A unique church with a colourful history.
Worship continues on a site with a history dating back at least 800 years.
Our weekly services are normally taken from the Book of Common Prayer and are held at
9:30am every Sunday
Members of the regular congregation are frequently joined by visitors and friends from a much wider church family.
Tea and Coffee are usually served after services.
St Lupus is located on Church Bends (part of the Southern 100 race course).
The church is open most days from 9:30am until dusk.
In 2014 a major restoration of the exterior of St Lupus was begun.
This work is one of a number of projects undertaken by be Friends of Malew
in partnership with Church.
To find out more about the Friends click on the image below to be taken to their website.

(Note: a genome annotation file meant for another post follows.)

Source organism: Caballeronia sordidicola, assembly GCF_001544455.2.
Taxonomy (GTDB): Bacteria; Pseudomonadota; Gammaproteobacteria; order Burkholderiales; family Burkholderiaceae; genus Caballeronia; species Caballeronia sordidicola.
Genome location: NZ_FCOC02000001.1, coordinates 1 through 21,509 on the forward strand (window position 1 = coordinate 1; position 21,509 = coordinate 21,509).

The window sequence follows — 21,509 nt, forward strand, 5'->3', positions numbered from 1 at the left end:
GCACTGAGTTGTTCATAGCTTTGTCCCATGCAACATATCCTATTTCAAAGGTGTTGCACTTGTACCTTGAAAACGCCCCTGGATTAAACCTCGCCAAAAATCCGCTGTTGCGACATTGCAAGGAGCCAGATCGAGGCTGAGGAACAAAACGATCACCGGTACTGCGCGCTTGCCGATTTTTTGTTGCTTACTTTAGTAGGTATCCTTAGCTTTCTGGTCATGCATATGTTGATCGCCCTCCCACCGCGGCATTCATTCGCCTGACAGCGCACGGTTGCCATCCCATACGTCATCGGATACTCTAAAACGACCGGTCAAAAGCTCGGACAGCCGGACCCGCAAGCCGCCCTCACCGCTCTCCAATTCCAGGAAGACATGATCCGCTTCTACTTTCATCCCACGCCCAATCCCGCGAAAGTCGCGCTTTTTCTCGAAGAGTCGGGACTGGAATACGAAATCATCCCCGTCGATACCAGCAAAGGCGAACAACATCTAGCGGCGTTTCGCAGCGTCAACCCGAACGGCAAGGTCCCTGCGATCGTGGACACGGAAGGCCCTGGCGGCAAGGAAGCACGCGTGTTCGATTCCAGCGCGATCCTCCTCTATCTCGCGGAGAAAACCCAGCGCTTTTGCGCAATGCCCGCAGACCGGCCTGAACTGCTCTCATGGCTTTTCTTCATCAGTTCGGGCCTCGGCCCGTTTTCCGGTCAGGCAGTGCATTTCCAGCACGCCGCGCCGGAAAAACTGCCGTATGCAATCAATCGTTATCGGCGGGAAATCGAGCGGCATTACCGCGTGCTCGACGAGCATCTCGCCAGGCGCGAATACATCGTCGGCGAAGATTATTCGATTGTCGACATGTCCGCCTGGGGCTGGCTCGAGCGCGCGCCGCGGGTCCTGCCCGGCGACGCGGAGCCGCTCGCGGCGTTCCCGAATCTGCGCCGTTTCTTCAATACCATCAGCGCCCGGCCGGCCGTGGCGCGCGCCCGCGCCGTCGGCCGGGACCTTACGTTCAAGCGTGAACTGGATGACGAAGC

The name ‘Malew’ is derived from either one or two saints, or a combination of the two. The Church is believed to have been originally dedicated to St Lua or Molua, a celtic Saint who also gave his name to Killaloe in Ireland.
However, the Roman church is said to have objected strongly to Irish Saints who did not appear on their calendar and from the beginning of the 15th century, the church was dedicated to St Lupus, the 5th century Bishop of Troyes in France.
It is not known exactly when the present church was built. However, the Isle of Man was divided in to parishes in the 12th century, and it is thought that parts of the current building may well date from then, or perhaps even earlier. The nave is the oldest part of the building.
Historically, Malew Church was one of the most important churches on the Island, due to the fact that until 1921 it was the parish church of Castletown which was the Island’s capital from the 13th century until 1874, and much of the population of the town were buried in the churchyard there.
The significance is still recognised today as it is customary for the Bishop of the Diocese to give his first and last sermon on the Island in this church.